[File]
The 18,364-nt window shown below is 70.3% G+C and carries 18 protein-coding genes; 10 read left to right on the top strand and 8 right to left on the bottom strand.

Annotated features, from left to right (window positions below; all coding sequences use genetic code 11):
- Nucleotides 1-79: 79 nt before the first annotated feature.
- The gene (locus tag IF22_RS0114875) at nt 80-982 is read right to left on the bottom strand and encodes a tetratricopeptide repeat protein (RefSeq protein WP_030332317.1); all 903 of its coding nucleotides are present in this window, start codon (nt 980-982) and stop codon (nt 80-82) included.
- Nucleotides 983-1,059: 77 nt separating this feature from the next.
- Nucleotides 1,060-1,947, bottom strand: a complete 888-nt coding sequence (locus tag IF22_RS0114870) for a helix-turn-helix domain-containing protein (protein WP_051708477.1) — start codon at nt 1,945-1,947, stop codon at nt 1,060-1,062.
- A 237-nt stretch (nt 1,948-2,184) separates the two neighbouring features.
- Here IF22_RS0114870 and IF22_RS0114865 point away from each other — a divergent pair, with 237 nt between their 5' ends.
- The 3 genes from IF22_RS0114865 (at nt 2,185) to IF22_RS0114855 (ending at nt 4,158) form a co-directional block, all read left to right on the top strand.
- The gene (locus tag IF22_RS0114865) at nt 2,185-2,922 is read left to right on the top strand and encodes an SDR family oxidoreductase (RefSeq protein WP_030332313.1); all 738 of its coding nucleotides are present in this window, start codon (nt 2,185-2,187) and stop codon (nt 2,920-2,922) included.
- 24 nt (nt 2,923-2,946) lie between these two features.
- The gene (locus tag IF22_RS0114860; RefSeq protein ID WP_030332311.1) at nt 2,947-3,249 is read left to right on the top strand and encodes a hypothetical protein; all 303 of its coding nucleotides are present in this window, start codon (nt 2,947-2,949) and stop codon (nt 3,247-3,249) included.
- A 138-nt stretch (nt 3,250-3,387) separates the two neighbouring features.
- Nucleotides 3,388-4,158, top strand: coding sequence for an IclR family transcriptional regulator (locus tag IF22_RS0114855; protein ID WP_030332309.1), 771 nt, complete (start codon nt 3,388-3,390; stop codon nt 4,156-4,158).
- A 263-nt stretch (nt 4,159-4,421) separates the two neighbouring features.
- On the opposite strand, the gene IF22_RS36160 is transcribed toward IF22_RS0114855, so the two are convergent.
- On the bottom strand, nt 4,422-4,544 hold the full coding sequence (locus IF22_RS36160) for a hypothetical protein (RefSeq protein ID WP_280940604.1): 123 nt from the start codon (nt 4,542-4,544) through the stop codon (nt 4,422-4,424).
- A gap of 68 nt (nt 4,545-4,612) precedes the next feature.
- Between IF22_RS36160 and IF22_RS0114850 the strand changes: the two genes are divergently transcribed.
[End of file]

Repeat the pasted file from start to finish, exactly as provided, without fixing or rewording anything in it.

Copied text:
The 18,364-nt window shown below is 70.3% G+C and carries 18 protein-coding genes; 10 read left to right on the top strand and 8 right to left on the bottom strand.

Annotated features, from left to right (window positions below; all coding sequences use genetic code 11):
- Nucleotides 1-79: 79 nt before the first annotated feature.
- The gene (locus tag IF22_RS0114875) at nt 80-982 is read right to left on the bottom strand and encodes a tetratricopeptide repeat protein (RefSeq protein WP_030332317.1); all 903 of its coding nucleotides are present in this window, start codon (nt 980-982) and stop codon (nt 80-82) included.
- Nucleotides 983-1,059: 77 nt separating this feature from the next.
- Nucleotides 1,060-1,947, bottom strand: a complete 888-nt coding sequence (locus tag IF22_RS0114870) for a helix-turn-helix domain-containing protein (protein WP_051708477.1) — start codon at nt 1,945-1,947, stop codon at nt 1,060-1,062.
- A 237-nt stretch (nt 1,948-2,184) separates the two neighbouring features.
- Here IF22_RS0114870 and IF22_RS0114865 point away from each other — a divergent pair, with 237 nt between their 5' ends.
- The 3 genes from IF22_RS0114865 (at nt 2,185) to IF22_RS0114855 (ending at nt 4,158) form a co-directional block, all read left to right on the top strand.
- The gene (locus tag IF22_RS0114865) at nt 2,185-2,922 is read left to right on the top strand and encodes an SDR family oxidoreductase (RefSeq protein WP_030332313.1); all 738 of its coding nucleotides are present in this window, start codon (nt 2,185-2,187) and stop codon (nt 2,920-2,922) included.
- 24 nt (nt 2,923-2,946) lie between these two features.
- The gene (locus tag IF22_RS0114860; RefSeq protein ID WP_030332311.1) at nt 2,947-3,249 is read left to right on the top strand and encodes a hypothetical protein; all 303 of its coding nucleotides are present in this window, start codon (nt 2,947-2,949) and stop codon (nt 3,247-3,249) included.
- A 138-nt stretch (nt 3,250-3,387) separates the two neighbouring features.
- Nucleotides 3,388-4,158, top strand: coding sequence for an IclR family transcriptional regulator (locus tag IF22_RS0114855; protein ID WP_030332309.1), 771 nt, complete (start codon nt 3,388-3,390; stop codon nt 4,156-4,158).
- A 263-nt stretch (nt 4,159-4,421) separates the two neighbouring features.
- On the opposite strand, the gene IF22_RS36160 is transcribed toward IF22_RS0114855, so the two are convergent.
- On the bottom strand, nt 4,422-4,544 hold the full coding sequence (locus IF22_RS36160) for a hypothetical protein (RefSeq protein ID WP_280940604.1): 123 nt from the start codon (nt 4,542-4,544) through the stop codon (nt 4,422-4,424).
- A gap of 68 nt (nt 4,545-4,612) precedes the next feature.
- Between IF22_RS36160 and IF22_RS0114850 the strand changes: the two genes are divergently transcribed.